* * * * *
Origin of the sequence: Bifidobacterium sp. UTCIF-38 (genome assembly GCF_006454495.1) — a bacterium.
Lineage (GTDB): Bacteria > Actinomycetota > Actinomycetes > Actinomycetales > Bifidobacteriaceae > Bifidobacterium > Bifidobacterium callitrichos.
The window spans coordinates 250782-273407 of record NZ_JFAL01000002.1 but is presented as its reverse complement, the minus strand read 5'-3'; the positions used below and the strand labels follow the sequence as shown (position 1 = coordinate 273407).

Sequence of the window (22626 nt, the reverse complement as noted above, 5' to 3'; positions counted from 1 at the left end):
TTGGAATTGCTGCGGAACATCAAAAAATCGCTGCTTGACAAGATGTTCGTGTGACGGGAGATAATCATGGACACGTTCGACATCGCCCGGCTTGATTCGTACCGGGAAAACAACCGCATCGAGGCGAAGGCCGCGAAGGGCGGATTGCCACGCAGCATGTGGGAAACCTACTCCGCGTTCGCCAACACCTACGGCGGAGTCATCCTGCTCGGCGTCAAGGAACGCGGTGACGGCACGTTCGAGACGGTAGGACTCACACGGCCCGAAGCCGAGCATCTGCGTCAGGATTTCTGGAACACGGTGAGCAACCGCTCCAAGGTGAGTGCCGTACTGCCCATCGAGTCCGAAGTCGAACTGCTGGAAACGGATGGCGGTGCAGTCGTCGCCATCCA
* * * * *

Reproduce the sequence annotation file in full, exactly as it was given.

Origin of the sequence: Bifidobacterium sp. UTCIF-38 (genome assembly GCF_006454495.1) — a bacterium.
Lineage (GTDB): Bacteria > Actinomycetota > Actinomycetes > Actinomycetales > Bifidobacteriaceae > Bifidobacterium > Bifidobacterium callitrichos.
The window spans coordinates 250782-273407 of record NZ_JFAL01000002.1 but is presented as its reverse complement, the minus strand read 5'-3'; the positions used below and the strand labels follow the sequence as shown (position 1 = coordinate 273407).

Sequence of the window (22626 nt, the reverse complement as noted above, 5' to 3'; positions counted from 1 at the left end):
TTGGAATTGCTGCGGAACATCAAAAAATCGCTGCTTGACAAGATGTTCGTGTGACGGGAGATAATCATGGACACGTTCGACATCGCCCGGCTTGATTCGTACCGGGAAAACAACCGCATCGAGGCGAAGGCCGCGAAGGGCGGATTGCCACGCAGCATGTGGGAAACCTACTCCGCGTTCGCCAACACCTACGGCGGAGTCATCCTGCTCGGCGTCAAGGAACGCGGTGACGGCACGTTCGAGACGGTAGGACTCACACGGCCCGAAGCCGAGCATCTGCGTCAGGATTTCTGGAACACGGTGAGCAACCGCTCCAAGGTGAGTGCCGTACTGCCCATCGAGTCCGAAGTCGAACTGCTGGAAACGGATGGCGGTGCAGTCGTCGCCATCCA